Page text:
The things that I’m talking about here do not speak to the needs of his family, specifically his wife and children. Many pastors do not have good marriages because they either don’t know how to care for their wives well or the ministry swallows their lives to the point that they (wittingly or unwittingly) sacrifice their families.
Though I’m speaking specifically about the job of a pastor, there is the silent hurt that his wife experiences as she feels every criticism, hurtful word, and divisive comment from a congregant. She carries these things in her heart while trying to shield her children from the abuse of the Christians they are trying to serve.
And then when his closest friends hurt him, the temptation to recoil and bury his hurt is strong. The temptation for his wife is not to take up an offense for how her husband is hurting. The “suffering parent” is an excellent analogy of what I’m speaking of here. E.g., their child hurts them again, and there is nothing the parent can do but suffer in silence, knowing that until God intervenes, this child will not see the light.
In the church, that disappointment can be twenty-fold, year in and year out, as new members come and older ones leave. The players may change, but the game is always the same. There are no breaks.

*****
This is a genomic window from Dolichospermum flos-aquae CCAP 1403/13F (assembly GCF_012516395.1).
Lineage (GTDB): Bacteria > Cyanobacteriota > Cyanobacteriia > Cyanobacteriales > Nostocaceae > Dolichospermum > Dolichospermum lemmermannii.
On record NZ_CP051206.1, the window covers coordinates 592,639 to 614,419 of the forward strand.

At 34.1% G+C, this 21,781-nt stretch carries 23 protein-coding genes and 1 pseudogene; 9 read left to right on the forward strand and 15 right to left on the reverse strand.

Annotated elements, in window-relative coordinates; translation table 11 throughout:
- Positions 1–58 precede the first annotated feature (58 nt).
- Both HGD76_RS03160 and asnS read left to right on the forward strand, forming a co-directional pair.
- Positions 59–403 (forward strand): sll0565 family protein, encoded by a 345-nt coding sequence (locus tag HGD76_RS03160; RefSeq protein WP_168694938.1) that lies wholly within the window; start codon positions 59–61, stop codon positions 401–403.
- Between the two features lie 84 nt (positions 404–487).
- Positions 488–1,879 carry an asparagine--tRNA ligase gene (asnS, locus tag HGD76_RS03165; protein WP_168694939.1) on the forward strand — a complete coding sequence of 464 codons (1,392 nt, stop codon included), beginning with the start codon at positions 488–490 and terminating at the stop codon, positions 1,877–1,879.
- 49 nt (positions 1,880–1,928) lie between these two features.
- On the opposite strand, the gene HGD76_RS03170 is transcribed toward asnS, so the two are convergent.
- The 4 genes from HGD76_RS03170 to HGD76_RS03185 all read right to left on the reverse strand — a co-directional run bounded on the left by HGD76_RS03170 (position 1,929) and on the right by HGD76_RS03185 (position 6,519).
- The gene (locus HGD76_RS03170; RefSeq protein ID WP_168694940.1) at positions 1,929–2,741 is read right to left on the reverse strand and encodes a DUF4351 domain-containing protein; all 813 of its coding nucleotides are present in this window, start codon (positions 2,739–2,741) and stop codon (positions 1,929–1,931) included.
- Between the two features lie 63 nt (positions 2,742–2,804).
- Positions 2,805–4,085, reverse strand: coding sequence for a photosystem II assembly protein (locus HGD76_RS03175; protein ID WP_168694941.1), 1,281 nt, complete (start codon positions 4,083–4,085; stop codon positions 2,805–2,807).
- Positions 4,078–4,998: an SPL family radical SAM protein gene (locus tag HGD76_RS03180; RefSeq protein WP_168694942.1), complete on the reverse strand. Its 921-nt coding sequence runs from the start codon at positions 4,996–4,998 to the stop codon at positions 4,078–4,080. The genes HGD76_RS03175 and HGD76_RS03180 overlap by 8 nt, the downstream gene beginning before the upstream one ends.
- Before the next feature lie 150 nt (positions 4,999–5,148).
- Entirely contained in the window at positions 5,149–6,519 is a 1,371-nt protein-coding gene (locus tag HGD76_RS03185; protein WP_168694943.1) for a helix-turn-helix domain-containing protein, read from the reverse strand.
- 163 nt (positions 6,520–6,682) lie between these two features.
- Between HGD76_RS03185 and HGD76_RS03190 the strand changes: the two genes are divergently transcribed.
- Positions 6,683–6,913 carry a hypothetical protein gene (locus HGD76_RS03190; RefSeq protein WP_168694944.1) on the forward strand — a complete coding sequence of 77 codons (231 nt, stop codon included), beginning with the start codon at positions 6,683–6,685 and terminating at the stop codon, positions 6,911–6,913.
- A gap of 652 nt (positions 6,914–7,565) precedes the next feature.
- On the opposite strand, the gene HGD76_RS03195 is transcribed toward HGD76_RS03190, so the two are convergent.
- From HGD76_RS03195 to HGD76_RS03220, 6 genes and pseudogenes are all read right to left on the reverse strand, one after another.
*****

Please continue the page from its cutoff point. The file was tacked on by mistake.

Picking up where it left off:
There is not a single aspect of the pastor’s life that the enemy does not attempt to attack. He can feel like the loneliness man in the world, and if he’s not careful, he can take his soul to some wrong places.
Most of the news about pastors is bad. It’s like when you read about a police officer on the take or one who kills an innocent person. The media is ablaze at how awful the police are, and their abuses of power. I often think about the police officers who love people, their jobs and take what they do to serve and protect seriously. There are more of those than the bad ones we read about on our social media platforms.
There are far more good shepherds than the ones we highlight when they fall or abuse someone. If your pastor is one of the good ones, will you let him know that? Will you thank him for his sacrifice? Will you ask how you can serve him practically? Then ask about his wife and children. What can you do for them? How can you be Jesus to them?
Finally, Hebrews 13:17 says that Christians should be a joy to their pastors. Are you a joy to your pastor? Will you ask him if you’re a joy for him to pastor you?
Obey your leaders and submit to them, for they are keeping watch over your souls, as those who will have to give an account. Let them do this with joy and not with groaning, for that would be of no advantage to you. – Hebrews 13:17
Rick Thomas leads a training network for Christians to assist them in becoming more effective soul care providers. RickThomas.Net reaches people around the world through consulting, training, podcasting, writing, counseling, and speaking.
In 1990 he earned a BA in Theology, and in 1991 he received a BS in Education. In 1993 he was ordained into Christian ministry, and in 2000 he graduated with an MA in Counseling from The Master’s University in Santa Clarita, CA. In 2006 he was recognized as a Fellow of the Association of Certified Biblical Counselors (ACBC).